No one may have wanted to admit it, but there was a cloud hanging over the city of Charlotte that has been there since early February.
Ever since the Carolina Panthers fell in Super Bowl 50, the city of Charlotte — one that seen little professional athletic success in recent history — had an overwhelming snakebitten feeling anytime sports had been brought up lately. After dealing with years of terrible teams, the tables looked like they were beginning to turn — Cam Newton had become the face of the NFL and the Hornets, after a disappointing 2014-2015 season, reminded the city how it fell in love with professional basketball in the first place.
Then came the championship appearances, all ending in heartbreak for the Carolinas. Clemson vs. Alabama in college football. Carolina vs. Denver in the NFL. UNC vs. Villanova in college basketball.
Suddenly, North Carolina became synonymous with a meme involving the owner of the Charlotte Hornets.
Things would only get worse from there with the passing of the controversial HB2 law that now paints North Carolina in the eyes of many as a bigot state as more and more businesses and events leave the state, and with the NBA saying they will pull the 2017 NBA All-Star Game from Charlotte if the law is not repealed.
In the worst way, Charlotte and the state of North Carolina needed some good news to distract them and remind them how much fun sports could be again.
That is where the Hornets came in. They could be the bright light in a landscape of darkness covering the Carolinas. They had an opportunity to take back the city and paint it purple and teal, like it was during the heydays of the 1990s.
The team had finished with their best record since 1999-2000 and was tied for third in the Eastern Conference. They had managed to avoid the Atlanta Hawks in round one, and instead drew another division rival in the Miami Heat - the same Miami Heat team that Charlotte had recently taken down in Miami thanks to a big fourth quarter comeback. The signs had seemed to be pointing up for Charlotte.
Until Game 1 and 2 happened.
The Heat played true to their name, and shot as if they could not miss, because, well, they couldn't. After shooting 57.8 percent from the field and averaging 119 points in the first two games in this series, some in Charlotte feared that the team was staring at another first round sweep and more athletic misery and Crying Jordan memes for the city of Charlotte.
There was still one last bastion of hope - Time Warner Cable Arena, where the Hornets went 30-11 in the regular season - the third-best home record in the Eastern Conference. The Heat had gone 20-21 on the road in the regular season. Surely, Miami's white hot shooting could not keep up and Charlotte would begin to make the shots they had made all year, correct? If there was a time and a place, it would be on Saturday night, when the Charlotte Hornets would be hosting a playoff game for the first time since 2002. It had been 5,098 days since the city had seen a playoff basketball victory of any kind, and the city was desperate for it. Everyone, from the team to the fans to even staff members working at Time Warner Cable Arena would need to bring their 'A' game to prevent going in a near-insurmountable 3-0 deficit.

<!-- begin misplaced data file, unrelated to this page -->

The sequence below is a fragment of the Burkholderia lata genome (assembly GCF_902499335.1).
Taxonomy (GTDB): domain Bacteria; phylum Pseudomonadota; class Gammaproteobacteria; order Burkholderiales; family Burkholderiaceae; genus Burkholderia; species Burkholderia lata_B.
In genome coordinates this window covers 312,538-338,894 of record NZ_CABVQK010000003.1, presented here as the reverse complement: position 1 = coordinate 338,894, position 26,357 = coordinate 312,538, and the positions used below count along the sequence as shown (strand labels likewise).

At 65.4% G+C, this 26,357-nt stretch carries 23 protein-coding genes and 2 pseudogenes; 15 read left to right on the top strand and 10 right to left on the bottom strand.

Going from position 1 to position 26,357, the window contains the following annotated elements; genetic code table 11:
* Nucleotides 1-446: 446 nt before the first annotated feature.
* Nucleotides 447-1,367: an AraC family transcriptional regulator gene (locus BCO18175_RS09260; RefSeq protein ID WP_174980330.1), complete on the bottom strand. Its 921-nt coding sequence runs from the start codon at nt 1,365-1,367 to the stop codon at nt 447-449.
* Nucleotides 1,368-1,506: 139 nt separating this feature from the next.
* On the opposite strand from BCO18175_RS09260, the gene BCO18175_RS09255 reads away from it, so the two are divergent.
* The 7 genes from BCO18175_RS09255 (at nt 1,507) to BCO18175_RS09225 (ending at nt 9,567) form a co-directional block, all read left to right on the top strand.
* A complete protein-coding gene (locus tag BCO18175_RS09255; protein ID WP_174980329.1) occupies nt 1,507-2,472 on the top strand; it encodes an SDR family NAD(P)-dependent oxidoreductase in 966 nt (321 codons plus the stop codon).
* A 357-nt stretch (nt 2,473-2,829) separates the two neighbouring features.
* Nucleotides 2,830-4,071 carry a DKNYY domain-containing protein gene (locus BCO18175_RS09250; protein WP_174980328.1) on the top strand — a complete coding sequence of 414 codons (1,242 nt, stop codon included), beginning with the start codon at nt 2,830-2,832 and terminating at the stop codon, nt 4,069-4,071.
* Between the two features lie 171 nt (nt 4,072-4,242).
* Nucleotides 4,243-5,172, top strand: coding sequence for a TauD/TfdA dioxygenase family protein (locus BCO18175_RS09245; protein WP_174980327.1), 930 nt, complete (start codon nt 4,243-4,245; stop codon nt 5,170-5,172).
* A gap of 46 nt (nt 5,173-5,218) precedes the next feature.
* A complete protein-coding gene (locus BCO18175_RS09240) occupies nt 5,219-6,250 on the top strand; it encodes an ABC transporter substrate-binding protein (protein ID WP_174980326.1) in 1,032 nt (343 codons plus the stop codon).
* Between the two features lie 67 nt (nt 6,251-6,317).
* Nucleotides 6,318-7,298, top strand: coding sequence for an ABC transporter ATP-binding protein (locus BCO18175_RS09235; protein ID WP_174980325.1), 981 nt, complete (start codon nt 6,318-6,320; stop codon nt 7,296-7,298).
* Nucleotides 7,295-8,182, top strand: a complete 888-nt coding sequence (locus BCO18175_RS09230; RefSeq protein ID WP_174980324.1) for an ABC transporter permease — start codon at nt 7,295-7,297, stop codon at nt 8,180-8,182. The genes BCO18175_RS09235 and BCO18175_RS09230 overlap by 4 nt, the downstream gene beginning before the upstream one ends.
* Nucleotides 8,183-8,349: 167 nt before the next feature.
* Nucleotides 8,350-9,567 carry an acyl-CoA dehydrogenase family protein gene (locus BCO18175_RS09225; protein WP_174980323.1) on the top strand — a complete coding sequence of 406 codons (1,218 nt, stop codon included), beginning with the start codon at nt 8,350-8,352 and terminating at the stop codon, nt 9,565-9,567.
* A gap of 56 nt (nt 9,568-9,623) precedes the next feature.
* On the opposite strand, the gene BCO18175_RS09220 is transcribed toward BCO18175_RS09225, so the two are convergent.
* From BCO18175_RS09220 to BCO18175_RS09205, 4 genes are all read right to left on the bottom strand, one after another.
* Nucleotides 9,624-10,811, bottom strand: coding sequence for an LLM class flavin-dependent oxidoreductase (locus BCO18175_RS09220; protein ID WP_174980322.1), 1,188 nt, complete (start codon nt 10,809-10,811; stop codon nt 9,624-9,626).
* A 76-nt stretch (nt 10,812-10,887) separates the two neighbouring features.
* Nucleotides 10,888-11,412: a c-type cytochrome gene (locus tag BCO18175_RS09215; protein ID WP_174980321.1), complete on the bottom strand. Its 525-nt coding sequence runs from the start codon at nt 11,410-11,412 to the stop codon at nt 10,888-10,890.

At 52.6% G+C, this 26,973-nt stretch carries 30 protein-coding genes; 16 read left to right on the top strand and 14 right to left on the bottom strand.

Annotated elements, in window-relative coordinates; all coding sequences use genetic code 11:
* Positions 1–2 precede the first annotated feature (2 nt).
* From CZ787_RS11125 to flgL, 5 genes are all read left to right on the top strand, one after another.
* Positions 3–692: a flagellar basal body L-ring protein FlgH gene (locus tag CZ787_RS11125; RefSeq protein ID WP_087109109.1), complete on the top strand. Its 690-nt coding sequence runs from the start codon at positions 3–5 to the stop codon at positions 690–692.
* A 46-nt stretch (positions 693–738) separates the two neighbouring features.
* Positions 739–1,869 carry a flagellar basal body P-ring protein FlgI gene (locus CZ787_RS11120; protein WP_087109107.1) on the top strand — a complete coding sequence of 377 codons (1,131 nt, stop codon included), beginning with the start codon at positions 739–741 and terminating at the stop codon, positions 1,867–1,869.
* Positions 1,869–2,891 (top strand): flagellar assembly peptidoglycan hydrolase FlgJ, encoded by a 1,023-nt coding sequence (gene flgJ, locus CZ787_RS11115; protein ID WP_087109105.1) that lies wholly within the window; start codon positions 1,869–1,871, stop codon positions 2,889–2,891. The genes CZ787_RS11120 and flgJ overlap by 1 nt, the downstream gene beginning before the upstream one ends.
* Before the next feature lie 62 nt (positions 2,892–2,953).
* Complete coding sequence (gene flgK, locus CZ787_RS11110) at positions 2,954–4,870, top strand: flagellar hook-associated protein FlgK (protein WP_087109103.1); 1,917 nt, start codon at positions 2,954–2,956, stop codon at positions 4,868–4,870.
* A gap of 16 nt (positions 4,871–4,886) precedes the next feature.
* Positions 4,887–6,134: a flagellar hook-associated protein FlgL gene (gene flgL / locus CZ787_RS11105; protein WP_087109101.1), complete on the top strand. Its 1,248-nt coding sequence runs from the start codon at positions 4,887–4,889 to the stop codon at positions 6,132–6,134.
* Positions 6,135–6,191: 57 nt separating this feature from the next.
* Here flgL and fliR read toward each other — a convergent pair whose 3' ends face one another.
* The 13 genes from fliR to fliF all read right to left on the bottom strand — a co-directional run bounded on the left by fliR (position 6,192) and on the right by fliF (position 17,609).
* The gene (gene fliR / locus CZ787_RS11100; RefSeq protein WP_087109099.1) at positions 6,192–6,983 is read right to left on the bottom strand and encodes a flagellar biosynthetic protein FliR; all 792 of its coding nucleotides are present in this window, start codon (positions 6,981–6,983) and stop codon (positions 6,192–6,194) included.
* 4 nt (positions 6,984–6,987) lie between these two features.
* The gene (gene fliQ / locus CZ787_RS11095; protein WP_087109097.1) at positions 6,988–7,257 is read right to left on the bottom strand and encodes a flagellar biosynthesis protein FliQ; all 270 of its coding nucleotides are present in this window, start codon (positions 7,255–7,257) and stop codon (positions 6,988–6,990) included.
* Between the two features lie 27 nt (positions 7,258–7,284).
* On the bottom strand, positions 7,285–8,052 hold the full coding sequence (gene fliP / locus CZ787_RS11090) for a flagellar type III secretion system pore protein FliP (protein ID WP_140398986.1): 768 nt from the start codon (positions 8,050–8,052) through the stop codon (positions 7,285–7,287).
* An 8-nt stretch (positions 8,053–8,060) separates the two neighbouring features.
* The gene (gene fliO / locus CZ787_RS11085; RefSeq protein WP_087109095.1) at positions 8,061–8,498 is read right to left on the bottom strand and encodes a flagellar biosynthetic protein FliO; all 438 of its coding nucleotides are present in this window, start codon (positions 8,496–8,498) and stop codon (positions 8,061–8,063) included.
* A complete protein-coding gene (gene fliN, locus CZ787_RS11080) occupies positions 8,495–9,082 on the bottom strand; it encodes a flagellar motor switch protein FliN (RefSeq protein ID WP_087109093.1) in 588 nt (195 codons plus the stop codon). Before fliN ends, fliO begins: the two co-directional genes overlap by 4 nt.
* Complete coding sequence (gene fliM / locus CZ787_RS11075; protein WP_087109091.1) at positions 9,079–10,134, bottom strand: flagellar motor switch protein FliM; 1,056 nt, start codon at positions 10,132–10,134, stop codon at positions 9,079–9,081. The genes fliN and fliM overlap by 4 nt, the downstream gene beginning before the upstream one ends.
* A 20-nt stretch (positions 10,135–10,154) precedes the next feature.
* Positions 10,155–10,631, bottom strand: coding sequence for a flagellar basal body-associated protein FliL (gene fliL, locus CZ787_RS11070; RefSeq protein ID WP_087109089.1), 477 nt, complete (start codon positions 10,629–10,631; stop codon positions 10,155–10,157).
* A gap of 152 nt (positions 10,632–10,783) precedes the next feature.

No one failed to deliver.
There were quiet moments of nervousness when Luol Deng hit four 3s in the first quarter, when the Heat continued to control the offensive boards, when the neither team could pull away.
But then, Kemba Walker hit a 3. Al Jefferson, known for every low post move imaginable except for dunks, had a putback dunk after a Walker miss. Marvin Williams, one of the keys to the team's success in the regular season but unable to find his touch in the postseason, took to the sky and delivered this message to the Heat.
It would continue later when Williams would hit his first three of the series in the closing minutes of the first half, followed by a 24-second shot clock violation that had Steve Clifford smiling from ear to ear and the crowd at the Hive delivering one of the loudest cheers heard all year.
At least, until Jeremy Lin did this.
It was at this moment, in between Frank Kaminsky shushing anyone who questioned his selection by the Hornets and in the midst of an 18-0 run to put Charlotte ahead for good, that the city had a flashback. The 1990s had returned. Muggsy Bogues, in the form of Walker, was back directing the offense. Dell Curry, in the form of Lin, has hit shots left and right. Larry Johnson, in the form of Kaminsky, had taken the game over and put his team on his back. Alonzo Mourning, in the form of Jefferson, reestablished his dominant force on the block. And the crowd was as loud as it had ever been, as deafening chants reverberated throughout the new iteration of the Hive.
At the end of the Hornets' 96-80 Game 3 victory, light had finally broken through the clouds to brighten the day for the Carolinas. A bright spot, a positive source of pride had been found, and it was dyed in purple and teal. What was old was new, and fans had a reason to believe again.
The buzz is back, stronger than ever as people continue to enter the Swarm, as the team likes to say, by the minute.
Even if the Hornets loss the next two games and are eliminated from the playoffs, Charlotte will have Saturday night to remember, to point to and say, "I was there. This is what good sports can bring."